An interesting quote is making the rounds on social media.
Dante Alighieri wrote, “The hottest places in hell are reserved for those, who in times of great moral crisis, maintain their neutrality.” Silence, therefore, can only be construed as assent to expressions of hatred for “the other.”
Anything less than a full-throated condemnation of those who espouse doctrines of loathing and violence founded upon ignorance and prejudice dishonors the memory of the nearly half a million soldiers who gave what Abraham Lincoln called “that last full measure of devotion” in the struggle against totalitarianism last century.
It should give us pause that modern day Nazis and Klan members have become sufficiently brazen to proclaim such creeds publicly in our streets while attired in helmets and flak jackets and brandishing sticks and homemade pepper spray. Surviving veterans of World War II must surely be shaking their heads.
The 20th Century recorded innumerable atrocities against our brothers and sisters across this planet. It is impossible to generate precise numbers of the victims in the unmarked graves worldwide, but the estimates are staggering: 30-40 million dead in Mao’s China; 17-33 million in Stalin’s Russia; 6-13 million during Hitler’s Third Reich. Killing only a few hundred thousand countrymen does not get you into the top 100 all-time ranking of murderous despots.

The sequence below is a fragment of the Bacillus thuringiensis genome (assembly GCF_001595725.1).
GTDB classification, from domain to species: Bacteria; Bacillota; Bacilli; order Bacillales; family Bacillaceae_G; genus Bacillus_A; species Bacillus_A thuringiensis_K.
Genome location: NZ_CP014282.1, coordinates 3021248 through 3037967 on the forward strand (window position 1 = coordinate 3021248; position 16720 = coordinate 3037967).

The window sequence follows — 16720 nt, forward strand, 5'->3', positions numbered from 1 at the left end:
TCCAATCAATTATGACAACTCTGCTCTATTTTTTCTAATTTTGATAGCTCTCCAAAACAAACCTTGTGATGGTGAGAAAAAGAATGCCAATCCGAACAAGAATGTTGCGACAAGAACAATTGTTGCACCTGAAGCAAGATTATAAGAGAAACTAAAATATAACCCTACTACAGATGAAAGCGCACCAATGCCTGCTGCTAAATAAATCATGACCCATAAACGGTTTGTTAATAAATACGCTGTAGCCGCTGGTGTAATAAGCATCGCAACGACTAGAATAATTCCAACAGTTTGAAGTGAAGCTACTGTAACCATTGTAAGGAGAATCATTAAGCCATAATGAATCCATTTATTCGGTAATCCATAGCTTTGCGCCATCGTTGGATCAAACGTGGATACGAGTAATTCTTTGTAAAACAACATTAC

Each instance of mass murders begins with one victim. Is Heather Heyer destined to be the first of many more as we struggle against those who believe their faction to be the only rightful heirs to wealth and privilege? The sane and rational among us must resist a proliferation of such travesties.
Humans are complex mixtures of the spiritual and the bestial. Each of us is capable of violence when our existence is threatened. Survival requires that we defend ourselves against predators, and we must kill to eat. However, every moral code of any consequence is based on the twin precepts of treating other humans as we wish to be treated and loving others as we love ourselves.
Every human on the planet, all 7.5 billion of us, share one maternal gene from approximately 200 milennia ago. Modern science has irrefutably established that we are all the offspring of one “genetic Eve” whose progeny went forth to cover the Earth. Children must be taught that we are one human family and that hatred is a human frailty to be struggled against during our quest for a common humanity.
Learning to love others represents the first step on our spiritual journey as human beings, and it is a requisite step on the path to enhancing the tapestry of American culture and realizing our national motto of “Out of many, one.”